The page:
Light vehicle market

Moving away from medium- and heavy-duty new registrations, light-duty sales (which include cars) fell by about 15% in 2020, which Divis attributed to the economic disruption of the pandemic. 

In Class 1 to Class 3, which make up the light-duty market, vans contracted the most (down 27%) in 2020, Divis said, while light-duty pickup trucks saw just a 7% decline last year. “So they held up relatively better than the light vehicle market overall,” he explained. “And within pickups, there are some stories there as well. We did see relatively greater declines in Class 1 and Class 2, but there was a real bright spot.”

That bright spot came in Class 3 pickups, Divis said. Just like Class 5 was “the big star” of the 2020 medium-duty market, Class 3 shone in the light-duty market of 2020.  “There are various reasons for that,” he said, citing affordability and adding: “We saw a much healthier development in some of the economic sectors where these trucks might be used, notably in construction.”

Divis credited this to housing starts and other construction work like remodeling increasing during the pandemic. “There was support from some major vocational markets for that particular segment gaining,” he explained. “When we crunched the data with some of our data providers and partners, one of the things we also found on the margin was increases in purchases of ‘towables’ — things like boat trailers, campers, and so on and so forth. That may have also played a role on the margin behind the Class 3 pickup increase, but certainly a great result for that vehicle category.”

Economy expansion on tap

After a rough 2020, Divis and IHS are expecting the U.S. economy to expand in 2021 thanks to the December stimulus and President Biden’s first major economic legislation, the $1.9 trillion COVID-19 relief bill, he signed March 11. Divis said this could lead to a 5.7% expansion of the U.S. economy in 2021 “in real terms compared to the prior year, more than making up for the entire contraction in 2020.”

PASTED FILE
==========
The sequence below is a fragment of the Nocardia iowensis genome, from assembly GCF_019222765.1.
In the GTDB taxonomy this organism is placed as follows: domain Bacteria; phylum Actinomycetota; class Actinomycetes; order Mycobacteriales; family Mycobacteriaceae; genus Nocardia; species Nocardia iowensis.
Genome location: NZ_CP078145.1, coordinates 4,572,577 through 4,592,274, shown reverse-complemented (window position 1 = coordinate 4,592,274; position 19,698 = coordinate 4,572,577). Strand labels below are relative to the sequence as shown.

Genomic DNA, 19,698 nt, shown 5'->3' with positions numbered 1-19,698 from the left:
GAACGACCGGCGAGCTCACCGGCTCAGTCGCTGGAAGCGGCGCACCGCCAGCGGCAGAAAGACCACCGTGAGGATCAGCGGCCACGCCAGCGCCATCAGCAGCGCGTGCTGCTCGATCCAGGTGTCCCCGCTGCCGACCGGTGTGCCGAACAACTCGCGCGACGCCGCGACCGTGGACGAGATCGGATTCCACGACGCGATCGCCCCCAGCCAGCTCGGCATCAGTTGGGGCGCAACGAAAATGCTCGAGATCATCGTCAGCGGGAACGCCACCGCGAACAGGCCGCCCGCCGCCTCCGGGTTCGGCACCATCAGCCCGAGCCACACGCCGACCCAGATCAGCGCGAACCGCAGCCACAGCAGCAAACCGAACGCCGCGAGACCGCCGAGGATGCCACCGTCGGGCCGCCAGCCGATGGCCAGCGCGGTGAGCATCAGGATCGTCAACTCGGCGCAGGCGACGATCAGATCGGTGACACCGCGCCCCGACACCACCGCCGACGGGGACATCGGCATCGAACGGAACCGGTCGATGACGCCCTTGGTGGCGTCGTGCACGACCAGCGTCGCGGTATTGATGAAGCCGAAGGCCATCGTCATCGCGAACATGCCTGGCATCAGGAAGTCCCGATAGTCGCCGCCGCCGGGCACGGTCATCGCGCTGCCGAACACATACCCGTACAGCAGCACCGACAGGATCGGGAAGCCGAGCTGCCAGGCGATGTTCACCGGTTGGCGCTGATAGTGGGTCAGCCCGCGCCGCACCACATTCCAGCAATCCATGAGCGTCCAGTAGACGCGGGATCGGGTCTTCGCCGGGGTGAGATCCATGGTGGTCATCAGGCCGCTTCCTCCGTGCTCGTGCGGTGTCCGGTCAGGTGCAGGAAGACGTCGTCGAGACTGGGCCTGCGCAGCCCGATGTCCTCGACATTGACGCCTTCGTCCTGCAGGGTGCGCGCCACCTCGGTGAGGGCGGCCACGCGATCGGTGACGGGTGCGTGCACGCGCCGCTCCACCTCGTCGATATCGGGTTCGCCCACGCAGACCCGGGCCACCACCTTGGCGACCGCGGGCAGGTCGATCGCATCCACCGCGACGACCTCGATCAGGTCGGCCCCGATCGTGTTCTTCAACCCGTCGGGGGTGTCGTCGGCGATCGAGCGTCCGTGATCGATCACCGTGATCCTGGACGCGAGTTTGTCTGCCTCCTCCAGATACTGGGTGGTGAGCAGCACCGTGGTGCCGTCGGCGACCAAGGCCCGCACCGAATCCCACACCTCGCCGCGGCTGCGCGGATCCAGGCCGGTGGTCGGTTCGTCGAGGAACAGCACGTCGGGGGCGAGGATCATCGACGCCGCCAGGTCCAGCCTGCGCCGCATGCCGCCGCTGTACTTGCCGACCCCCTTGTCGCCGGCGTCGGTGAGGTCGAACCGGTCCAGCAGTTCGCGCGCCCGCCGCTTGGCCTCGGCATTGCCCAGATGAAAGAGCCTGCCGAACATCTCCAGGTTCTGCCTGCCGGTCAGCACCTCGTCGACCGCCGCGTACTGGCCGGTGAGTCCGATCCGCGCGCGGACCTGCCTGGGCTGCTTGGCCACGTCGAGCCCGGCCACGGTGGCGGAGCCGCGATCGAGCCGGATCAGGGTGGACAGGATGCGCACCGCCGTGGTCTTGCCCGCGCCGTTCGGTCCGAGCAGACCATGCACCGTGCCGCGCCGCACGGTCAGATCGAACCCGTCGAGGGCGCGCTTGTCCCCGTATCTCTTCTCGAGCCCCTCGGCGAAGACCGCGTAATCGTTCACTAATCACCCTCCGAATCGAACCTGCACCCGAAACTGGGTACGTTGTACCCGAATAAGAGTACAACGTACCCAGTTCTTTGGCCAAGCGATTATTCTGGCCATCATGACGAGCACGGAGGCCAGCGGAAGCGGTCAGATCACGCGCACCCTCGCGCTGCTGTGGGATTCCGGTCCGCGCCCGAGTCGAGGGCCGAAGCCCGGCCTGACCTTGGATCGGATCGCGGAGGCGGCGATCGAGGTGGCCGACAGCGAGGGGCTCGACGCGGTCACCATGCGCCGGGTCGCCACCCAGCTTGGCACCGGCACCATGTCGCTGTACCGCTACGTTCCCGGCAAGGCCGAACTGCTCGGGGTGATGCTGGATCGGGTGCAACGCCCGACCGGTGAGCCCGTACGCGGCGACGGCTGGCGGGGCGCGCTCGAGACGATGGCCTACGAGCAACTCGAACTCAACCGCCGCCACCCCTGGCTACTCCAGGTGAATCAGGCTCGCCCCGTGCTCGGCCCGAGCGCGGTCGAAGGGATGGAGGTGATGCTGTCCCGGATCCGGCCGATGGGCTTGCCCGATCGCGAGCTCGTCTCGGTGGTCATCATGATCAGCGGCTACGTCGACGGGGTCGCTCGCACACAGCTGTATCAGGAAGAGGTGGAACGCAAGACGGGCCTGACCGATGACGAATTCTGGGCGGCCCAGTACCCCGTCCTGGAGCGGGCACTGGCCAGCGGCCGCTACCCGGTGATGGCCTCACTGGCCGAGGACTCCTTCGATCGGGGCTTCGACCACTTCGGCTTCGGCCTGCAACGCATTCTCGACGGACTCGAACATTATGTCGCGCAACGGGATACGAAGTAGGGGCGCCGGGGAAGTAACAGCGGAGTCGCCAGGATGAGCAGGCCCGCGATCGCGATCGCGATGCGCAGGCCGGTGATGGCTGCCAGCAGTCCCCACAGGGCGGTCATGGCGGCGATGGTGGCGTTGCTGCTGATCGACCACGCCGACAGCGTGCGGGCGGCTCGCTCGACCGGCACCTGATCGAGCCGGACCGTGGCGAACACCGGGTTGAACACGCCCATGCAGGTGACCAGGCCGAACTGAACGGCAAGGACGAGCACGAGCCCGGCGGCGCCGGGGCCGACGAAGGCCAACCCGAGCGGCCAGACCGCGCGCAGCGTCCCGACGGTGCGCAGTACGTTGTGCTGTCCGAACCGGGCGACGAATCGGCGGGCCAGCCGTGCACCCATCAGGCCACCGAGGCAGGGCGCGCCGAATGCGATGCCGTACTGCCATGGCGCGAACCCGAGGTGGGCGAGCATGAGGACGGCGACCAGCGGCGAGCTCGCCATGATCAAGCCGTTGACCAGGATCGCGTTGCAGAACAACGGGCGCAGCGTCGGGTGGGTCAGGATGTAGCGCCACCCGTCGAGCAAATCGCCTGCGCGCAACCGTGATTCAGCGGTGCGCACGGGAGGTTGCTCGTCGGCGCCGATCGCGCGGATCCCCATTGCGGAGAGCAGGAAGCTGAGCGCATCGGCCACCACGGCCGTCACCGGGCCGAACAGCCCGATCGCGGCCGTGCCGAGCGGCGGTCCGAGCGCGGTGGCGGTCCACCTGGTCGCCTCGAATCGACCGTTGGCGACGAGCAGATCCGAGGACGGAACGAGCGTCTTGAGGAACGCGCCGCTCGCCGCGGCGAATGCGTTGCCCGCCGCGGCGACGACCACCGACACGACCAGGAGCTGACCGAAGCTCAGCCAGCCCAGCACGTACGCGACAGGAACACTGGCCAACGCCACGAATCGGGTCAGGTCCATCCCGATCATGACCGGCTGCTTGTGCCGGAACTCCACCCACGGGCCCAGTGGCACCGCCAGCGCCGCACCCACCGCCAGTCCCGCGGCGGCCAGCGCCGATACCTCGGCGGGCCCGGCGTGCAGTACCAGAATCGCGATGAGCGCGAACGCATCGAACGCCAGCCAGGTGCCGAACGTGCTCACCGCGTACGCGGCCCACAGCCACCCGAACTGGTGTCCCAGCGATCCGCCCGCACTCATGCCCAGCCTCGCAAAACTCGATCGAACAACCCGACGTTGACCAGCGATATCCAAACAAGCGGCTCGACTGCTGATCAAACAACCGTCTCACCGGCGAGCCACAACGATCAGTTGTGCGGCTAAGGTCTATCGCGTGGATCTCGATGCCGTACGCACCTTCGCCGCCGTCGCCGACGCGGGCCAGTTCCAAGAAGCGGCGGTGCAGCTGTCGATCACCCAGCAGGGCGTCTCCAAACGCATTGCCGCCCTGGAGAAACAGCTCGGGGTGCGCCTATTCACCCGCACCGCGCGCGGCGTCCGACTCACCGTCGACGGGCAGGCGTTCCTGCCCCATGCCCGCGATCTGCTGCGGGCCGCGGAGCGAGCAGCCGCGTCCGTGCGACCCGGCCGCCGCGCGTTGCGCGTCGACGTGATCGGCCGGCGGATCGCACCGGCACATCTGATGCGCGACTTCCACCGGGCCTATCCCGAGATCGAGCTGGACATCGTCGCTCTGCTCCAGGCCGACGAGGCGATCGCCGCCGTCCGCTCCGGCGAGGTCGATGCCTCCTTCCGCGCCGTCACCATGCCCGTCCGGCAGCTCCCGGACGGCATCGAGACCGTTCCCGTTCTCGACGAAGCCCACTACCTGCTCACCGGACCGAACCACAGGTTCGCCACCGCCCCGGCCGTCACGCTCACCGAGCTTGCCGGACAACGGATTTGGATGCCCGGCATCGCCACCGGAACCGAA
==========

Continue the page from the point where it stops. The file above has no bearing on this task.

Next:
IHS is also anticipating the economy to continue its expansion (more than 4%) in 2022. “There’s a lot behind that,” Divis said. “We see strong gains in consumer spending, even exceeding the top-line GDP numbers, that obviously is going to drive freight. That's a healthy sign for our industry. Also, if you look at residential fixed investments, (such as) housing starts, those numbers are really good for 2021: strong growth in residential investment, strong growth in housing starts. In 2022, we see easing, but they're still pretty good numbers.”

Divis also pointed to a healthy trend in business fixed investments. Like the trucking industry, other U.S. businesses are seeing strong capital goods orders, which is driving investments in the U.S. economy overall, he said. Along with a sharp increase in imports and exports this year and next, this would benefit the freight and work truck industries, he said. 

A caveat, however, is the pandemic. As winter winds down, more Americans are getting vaccinated from COVID-19 as cases continue to drop across the nation. “We're cautiously optimistic that the economy will be much more opened up in the summer than it has been pretty much since the beginning of the COVID epidemic,” Divis said. “Having said that, there’s of course uncertainties.”

Those uncertainties include new COVID variants and how well vaccines interact with the mutating virus.

About the Author

Josh Fisher | Editor-in-Chief

Editor-in-Chief Josh Fisher has been with FleetOwner since 2017, covering everything from modern fleet management to operational efficiency, artificial intelligence, autonomous trucking, regulations, and emerging transportation technology. He is based in Maryland.